• Jacob Rosenfeld

    A drone is unmanned

  • Michael R Ecu

    WADR, you have zero idea what you are talking about. I’ve flown hundreds of hours and occasionally seagulls will fly by to check on the quad. Quads fly much slower and much more sluggishly than birds. Every day windmills kill thousands of birds, dams kill hundreds of thousands of fish, cars and trucks kill deer, raccoons, squirrels, and finally planes and jets regularly file stories of hitting flocks of birds (because in those instances the planes fly much faster than birds). Quadcopters have probably killed zero birds in the world.

  • Lewis

    I agree. Smaller, but curious birds check my quadcopter on every flight. And yes, some of us are flying with no respect for any thing or person. Wouldn’t be surprised at all if FAA comes up with a set of impossible rules.

  • http://www.bobcooleyphoto.com/ bob cooley

    Yes, because you know how much experience I have with UAVs, both recreationally and commercially. You know about the number of hours I have logged flying actual (manned) aircraft. You know my every thought, because you fly a quadcopter.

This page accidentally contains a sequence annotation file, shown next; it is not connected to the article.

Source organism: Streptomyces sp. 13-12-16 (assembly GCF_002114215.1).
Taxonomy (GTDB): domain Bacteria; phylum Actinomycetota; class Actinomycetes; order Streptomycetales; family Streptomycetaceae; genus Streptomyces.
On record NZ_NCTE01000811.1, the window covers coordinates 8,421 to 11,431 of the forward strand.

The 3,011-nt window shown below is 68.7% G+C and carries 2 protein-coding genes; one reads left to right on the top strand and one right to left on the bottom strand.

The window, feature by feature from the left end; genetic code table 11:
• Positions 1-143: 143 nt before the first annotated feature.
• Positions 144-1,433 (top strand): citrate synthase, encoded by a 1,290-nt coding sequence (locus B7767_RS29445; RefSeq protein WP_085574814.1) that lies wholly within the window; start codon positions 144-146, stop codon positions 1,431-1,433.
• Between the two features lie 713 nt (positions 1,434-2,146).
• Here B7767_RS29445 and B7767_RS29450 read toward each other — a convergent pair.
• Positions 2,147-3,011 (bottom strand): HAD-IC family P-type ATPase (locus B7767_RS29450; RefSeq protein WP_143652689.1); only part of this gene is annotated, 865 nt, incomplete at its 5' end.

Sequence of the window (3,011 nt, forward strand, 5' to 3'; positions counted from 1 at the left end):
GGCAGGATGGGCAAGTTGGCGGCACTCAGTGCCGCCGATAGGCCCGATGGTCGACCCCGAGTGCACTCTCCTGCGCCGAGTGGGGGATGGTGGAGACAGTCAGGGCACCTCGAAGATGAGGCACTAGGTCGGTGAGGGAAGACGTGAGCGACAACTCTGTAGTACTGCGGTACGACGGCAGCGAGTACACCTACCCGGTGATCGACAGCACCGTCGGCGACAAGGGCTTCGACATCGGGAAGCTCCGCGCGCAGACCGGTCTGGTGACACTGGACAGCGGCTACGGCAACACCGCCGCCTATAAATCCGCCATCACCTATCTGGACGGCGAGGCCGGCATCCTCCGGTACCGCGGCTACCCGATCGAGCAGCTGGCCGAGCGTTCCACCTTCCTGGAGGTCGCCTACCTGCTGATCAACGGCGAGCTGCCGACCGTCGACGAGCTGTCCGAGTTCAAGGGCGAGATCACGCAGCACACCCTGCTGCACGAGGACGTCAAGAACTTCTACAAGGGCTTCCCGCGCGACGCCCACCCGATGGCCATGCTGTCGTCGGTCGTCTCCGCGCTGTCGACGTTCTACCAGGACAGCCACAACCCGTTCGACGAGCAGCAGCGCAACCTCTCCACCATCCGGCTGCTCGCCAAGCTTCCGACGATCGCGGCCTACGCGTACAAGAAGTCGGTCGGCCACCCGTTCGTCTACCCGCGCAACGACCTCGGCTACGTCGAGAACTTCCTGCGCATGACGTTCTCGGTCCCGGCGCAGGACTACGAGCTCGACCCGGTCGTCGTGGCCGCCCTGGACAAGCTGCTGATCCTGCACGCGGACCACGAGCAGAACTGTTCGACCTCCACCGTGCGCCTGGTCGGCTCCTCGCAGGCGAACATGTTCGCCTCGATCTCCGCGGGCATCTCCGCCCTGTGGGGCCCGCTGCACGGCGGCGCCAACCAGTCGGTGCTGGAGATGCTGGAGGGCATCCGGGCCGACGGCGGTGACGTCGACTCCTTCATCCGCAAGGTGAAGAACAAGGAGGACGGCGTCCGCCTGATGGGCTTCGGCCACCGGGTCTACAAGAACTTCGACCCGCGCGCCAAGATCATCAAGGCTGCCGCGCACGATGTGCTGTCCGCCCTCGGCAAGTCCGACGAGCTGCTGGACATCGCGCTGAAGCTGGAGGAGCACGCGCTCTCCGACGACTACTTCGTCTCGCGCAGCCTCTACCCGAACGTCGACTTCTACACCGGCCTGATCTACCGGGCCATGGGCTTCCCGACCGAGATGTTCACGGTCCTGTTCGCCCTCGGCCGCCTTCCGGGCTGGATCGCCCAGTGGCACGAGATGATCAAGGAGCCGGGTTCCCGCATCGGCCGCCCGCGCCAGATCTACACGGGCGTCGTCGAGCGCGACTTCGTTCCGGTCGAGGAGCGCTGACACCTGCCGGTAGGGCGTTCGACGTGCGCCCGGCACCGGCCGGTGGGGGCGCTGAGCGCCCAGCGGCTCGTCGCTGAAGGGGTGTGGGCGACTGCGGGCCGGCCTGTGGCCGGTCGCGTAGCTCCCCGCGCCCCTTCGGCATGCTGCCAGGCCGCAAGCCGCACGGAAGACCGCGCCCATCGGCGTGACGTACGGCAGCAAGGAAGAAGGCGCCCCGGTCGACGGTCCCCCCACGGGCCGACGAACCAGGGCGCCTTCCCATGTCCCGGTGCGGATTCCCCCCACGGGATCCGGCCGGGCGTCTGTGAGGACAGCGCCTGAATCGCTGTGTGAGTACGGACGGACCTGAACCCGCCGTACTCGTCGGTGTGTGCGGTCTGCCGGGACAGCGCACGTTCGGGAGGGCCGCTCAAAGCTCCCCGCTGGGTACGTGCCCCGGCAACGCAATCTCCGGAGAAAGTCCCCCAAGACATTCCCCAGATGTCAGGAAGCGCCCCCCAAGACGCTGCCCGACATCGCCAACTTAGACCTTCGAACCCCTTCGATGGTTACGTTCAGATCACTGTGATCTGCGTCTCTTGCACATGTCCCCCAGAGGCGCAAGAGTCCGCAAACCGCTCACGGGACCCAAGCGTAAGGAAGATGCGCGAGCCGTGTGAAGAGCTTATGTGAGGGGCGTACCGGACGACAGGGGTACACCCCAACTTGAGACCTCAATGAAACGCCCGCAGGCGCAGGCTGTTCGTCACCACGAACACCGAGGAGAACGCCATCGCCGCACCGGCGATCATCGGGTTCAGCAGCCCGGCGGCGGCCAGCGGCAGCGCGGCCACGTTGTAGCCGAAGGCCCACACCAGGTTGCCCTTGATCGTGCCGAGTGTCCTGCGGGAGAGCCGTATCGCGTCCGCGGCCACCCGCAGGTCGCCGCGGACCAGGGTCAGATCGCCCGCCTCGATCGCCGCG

Your reply is a full off logical fallacy, and if I may commit one myself, quite immature. You’ve already replied to someone else with an almost identical reply, so why repeat yourself here?

  • docholliday666

    Not really, somebody’s gotta be at the remote control.

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    My Uncle
    Joshua just got an almost new white Kia Rio Hatchback only from working
    part-time off a home computer. try this C­a­s­h­f­i­g­.­C­O­M­

  • riva ave

    As they should. Just because humans can invent something doesn’t mean it should be used on a wide scale with negative outcomes. Fly your drone in an airplane hangar.

  • riva ave

    Hey, I have an idea, let’s fly drones over the heads of preschoolers in the playground and take photos! That’s basically the equivalent of taking photos of wildlife. If you don’t believe in harming and harassing preschoolers with drones, let’s not harass wildlife.

  • cynthiawallen

    until I saw the paycheck which said $8694 , I didn’t believe that my
    sister was like trully erning money part time on there computar. . there
    friends cousin had bean doing this for only thirteen months and resantly
    repayed the dept on their home and bought themselves a Infiniti . check out the
    post right here C­a­s­h­f­i­g­.­C­O­M­

  • Lewis

    Hmm? No jet planes, cell phones, & other inventions that cause negative outcomes. Anyway, my GPS doesn’t work in an airplane hanger.